A journal where interaction is allowed makes for a more interesting and lively forum.
I would like to remind potential authors that we now expect to receive submissions for consideration for publication through Manuscript Central only. The purpose of this is to provide authors with a relatively quick decision; it is clearly the modern and most effective way to edit a journal. Incidentally, after I mentioned this change in this column previously I received some correspondence to ask me to modify this decision. Although there were only a few letters to this effect I would like to reassure authors that if it is totally impossible for them to submit papers through Manuscript Central because they do not have this technology, I will still consider them. However, the circumstances for receiving papers by post must be extenuating and, by definition, uncommon.
I think that authors have found the new method of submitting papers to be user-friendly and satisfactory. I have also received many letters from reviewers to say that they also enjoy using this system. To facilitate the reviewing process we have added a new dimension to Manuscript Central. When authors submit revised manuscripts they must detail the changes required by the reviewers on a separate sheet, clearly outlining what they have done in response to the reviewers’ comments. They may also outline separately their views as to what has been said, for example if they disagree strongly with a suggestion. They may also, on another sheet, make a response to the Editor. The revised manuscript should accompany all of this. This system is already in operation, and it is my opinion that it constitutes a change which will help authors and reviewers alike, thus hopefully shortening the review process.
I know that I have written about the aim of the editorial group to shorten the review process before, but it is, as always, a very important target. I do not believe that complacency should be allowed to set in once a target has been achieved and so I am very keen to ensure a fast turn-around of papers. To achieve this I would appeal to the reviewers to send in their comments as fast as possible. I am well aware that reviewers are busy with many issues, but I am writing this with the authors’ wishes in mind. Second, I would appeal to the authors to send in their revised manuscripts as quickly as possible also. This should be done within 2-months, so that the revisions can be sent to the reviewers without delay. If the 2-month period is exceeded, the revised manuscript will be accepted as a new submission, which will unfortunately incur a self-imposed delay for the authors in question.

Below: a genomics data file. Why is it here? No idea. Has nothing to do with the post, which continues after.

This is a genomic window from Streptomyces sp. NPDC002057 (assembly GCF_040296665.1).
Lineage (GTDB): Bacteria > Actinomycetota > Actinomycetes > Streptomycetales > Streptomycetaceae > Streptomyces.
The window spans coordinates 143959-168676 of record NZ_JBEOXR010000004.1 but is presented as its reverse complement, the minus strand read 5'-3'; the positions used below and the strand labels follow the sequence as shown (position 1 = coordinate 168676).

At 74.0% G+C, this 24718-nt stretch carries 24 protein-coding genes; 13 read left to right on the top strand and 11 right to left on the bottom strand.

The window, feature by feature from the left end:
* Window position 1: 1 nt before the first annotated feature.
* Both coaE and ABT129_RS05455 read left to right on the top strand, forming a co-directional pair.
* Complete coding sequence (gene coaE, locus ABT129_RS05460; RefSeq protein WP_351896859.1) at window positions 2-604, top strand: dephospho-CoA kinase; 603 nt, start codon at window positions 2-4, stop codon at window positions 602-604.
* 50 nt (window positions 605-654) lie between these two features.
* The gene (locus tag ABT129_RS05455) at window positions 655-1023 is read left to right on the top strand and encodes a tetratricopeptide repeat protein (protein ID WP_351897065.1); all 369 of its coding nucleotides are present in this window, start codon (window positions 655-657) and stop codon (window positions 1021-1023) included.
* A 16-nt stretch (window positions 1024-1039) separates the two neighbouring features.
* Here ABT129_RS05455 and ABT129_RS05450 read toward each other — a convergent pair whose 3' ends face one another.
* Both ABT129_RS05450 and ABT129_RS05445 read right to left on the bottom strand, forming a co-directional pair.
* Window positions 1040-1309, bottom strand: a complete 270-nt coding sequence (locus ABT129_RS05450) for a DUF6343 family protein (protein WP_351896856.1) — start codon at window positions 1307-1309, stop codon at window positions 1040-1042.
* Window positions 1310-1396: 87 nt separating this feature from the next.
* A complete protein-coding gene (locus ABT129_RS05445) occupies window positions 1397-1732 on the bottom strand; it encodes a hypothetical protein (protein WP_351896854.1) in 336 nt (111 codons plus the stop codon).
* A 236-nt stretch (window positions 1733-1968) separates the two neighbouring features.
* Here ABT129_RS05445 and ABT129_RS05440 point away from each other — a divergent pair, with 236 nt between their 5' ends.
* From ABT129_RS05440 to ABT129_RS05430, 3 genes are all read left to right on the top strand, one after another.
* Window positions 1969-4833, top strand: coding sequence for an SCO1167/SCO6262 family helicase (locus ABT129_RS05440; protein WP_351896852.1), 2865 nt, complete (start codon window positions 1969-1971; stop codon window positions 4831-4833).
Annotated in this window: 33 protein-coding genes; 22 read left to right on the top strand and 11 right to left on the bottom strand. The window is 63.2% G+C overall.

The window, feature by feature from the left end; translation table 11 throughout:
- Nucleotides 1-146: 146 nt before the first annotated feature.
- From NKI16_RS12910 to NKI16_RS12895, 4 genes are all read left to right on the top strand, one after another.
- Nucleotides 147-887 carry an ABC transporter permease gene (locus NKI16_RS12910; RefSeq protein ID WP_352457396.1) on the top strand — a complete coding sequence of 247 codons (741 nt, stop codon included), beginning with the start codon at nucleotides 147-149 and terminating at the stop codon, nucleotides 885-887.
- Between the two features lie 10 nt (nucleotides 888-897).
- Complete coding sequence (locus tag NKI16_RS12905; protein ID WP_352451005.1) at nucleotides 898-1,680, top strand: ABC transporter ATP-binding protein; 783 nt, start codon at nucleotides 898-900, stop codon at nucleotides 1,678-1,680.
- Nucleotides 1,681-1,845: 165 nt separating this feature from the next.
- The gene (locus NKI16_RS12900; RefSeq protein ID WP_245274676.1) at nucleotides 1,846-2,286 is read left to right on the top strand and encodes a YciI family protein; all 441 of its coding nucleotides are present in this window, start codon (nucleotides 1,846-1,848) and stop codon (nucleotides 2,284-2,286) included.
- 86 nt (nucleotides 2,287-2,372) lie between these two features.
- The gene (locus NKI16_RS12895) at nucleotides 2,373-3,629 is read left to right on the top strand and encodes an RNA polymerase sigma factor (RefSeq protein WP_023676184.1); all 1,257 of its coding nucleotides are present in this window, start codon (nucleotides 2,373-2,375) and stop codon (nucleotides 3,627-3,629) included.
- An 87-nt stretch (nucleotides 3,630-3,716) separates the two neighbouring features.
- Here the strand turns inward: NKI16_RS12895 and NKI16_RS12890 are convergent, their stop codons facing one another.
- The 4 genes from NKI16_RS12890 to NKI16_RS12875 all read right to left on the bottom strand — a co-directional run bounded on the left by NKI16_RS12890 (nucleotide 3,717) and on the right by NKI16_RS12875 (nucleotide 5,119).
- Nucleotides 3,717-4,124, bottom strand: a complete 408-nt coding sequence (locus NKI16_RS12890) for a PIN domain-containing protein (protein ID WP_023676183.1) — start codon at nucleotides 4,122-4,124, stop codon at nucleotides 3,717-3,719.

The aim of the BJU International is to combine high-quality papers with interesting and reader-friendly items such as the Comments section. As promised, there are other innovations on the way, not least of which is the introduction of the Mini-Reviews section. In general, comments and mini-reviews are requested directly from authors by members of the editorial group but if an author feels that they would like to submit a comment or mini-review, they will be considered, as with any other submission. Please remember that comments should be no more than 800 words with up to five references; mini-reviews should not exceed 2500 words with up to 25 references. At present I am publishing two mini-reviews per issue, but this will increase to three per issue in the near future.
The photograph on the cover of the Journal changes with each issue, but , as can easily be seen, the overall subject of the photograph will also change with each volume. For example, the histology pictures on the covers of the six issues in Volume 91 (kindly supplied by Dr Cathy Corbishley of St George's Hospital, London) have been replaced by imaging pictures for the six issues of Volume 92 (kindly supplied by Dr Uday Patel, also of St George's Hospital). The motif for Volume 93 remains a closely guarded secret.
There are some interesting Supplements on their way. I hope you will find them entertaining and good to read. They will cover a variety of topics from paediatric urology to urological oncology, urological trauma and laparoscopic urology. They will be appearing intermittently, and will be edited with the same care and attention as the Journal itself.
I have changed the title of one of the sections of the Journal from ‘Basic Science’ to ‘Scientific Discovery’. There were several reasons for this. I do not believe that people involved in ‘Basic Science’ particularly like the term, and in a Journal I think it is rather off-putting to the reader. In addition, it gives the impression that the section only contains items relating to cell biology, to the exclusion of other topics. This is not the aim of this section, which has always included a wide variety of subjects. I believe the title ‘Scientific Discovery’ is a better descriptive term for what is contained in this section.
Finally I remind readers that I would welcome receiving their views about published papers, about topical issues relating to urology or indeed medicine in general, or about their impressions of the Journal. These would also be reviewed, and in many cases published, in the Correspondence Section. A journal where interaction is allowed makes for a more interesting and lively forum.